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WEATHER

Climate change: What can we expect future French summers to look like?

With extreme heat, wildfires and hailstorms already recorded this summer, The Local asked French climatologist Françoise Vimeux about the likely effects of climate change in future years.

Climate change: What can we expect future French summers to look like?
A man walks on a flooded street in Louhans, northern France on July 17th, 2021. Photo: PHILIPPE DESMAZES / AFP.

Aside from the pandemic, the defining images of summer 2021 in Europe may prove to be weather related – from terrible wildfires in Greece to catastrophic flooding in Germany.

France has, so far, escaped the worst extremes but the country has already seen extreme heatwave and freak summer storms including hailstorms.

It’s common for France to experience storms following hot temperatures in July and August, even if the rainstorms came slightly earlier this year. But July saw 60 percent more rainfall than normal for the time of year.

“What’s exceptional is perhaps the fact that there were lots of examples of this type of event this summer,” Françoise Vimeux, climatologist at the Institut de Recherche pour le Développement (IRD – French National Research Institute for Sustainable Development), told The Local.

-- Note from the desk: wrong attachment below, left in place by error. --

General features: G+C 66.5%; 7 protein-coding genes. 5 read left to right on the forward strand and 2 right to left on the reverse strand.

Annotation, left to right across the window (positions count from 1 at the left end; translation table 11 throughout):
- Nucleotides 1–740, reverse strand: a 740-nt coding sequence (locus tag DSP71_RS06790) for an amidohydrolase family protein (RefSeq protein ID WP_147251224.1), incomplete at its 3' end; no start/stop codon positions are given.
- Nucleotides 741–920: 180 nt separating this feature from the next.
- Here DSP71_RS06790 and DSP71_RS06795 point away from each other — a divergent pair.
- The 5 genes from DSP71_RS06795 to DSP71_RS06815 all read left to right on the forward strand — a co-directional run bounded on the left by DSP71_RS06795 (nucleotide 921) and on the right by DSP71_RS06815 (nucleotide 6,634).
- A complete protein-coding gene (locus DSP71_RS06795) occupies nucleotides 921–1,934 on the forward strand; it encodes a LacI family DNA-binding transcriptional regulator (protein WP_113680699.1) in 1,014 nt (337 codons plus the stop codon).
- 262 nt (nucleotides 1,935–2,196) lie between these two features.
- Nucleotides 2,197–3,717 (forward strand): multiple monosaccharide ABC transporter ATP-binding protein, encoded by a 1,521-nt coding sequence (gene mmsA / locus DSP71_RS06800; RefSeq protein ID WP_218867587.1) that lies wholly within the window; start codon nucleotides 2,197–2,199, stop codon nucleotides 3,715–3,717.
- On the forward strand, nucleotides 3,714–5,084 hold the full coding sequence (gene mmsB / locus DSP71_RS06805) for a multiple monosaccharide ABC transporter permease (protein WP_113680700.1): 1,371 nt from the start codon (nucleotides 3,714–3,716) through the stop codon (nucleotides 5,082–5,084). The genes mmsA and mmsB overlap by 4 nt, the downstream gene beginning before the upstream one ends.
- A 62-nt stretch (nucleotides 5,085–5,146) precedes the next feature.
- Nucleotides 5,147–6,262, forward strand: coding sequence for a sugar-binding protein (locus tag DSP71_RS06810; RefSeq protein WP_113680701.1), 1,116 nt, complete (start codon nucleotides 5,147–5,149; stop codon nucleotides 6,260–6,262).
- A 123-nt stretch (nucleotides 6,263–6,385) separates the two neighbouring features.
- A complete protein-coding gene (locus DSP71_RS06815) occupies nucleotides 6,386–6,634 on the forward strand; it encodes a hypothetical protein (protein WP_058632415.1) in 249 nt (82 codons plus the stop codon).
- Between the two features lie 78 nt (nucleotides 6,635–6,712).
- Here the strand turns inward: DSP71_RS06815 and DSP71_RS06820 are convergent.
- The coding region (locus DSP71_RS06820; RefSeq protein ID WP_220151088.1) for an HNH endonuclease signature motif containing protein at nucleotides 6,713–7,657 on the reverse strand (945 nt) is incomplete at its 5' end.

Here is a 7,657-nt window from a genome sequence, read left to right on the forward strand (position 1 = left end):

“Flooding is not just linked to the quantity of rain, it’s also linked to where the rain falls, whether it’s on a surface which can absorb it, which is the case in the countryside, or whether it falls in a town, where urbanisation means that concrete grounds cannot absorb water which then runs off.”

Impact of climate change

Although it is difficult to know whether a single event was caused by climate change, the heating of the planet has certainly played a role, according to Vimeux.

“We know that heating up the atmosphere and the oceans exacerbates incidents of intense rain,” she said. “Why? Because when the temperature is higher, surface water is more easily evaporated, meaning oceans, seas, flooded areas, lakes.

“And the atmosphere is more capable of retaining this water when the temperature is high. We know that when the atmosphere warms by one degree, it can hold 7 percent more water vapour. So when a weather event comes and cools down this air mass, there’s a lot more water which can fall.”

READ ALSO Forecast: Will summer in France ever get going?

So as the planet heats up, should we get used to wet summers in France?

“The climate projections show that, overall in France, we should expect less rain during the summer,” Vimeux said.

“However, that doesn’t mean there won’t be extreme rains over a very specific period and very locally, because our atmosphere will be loaded with water.”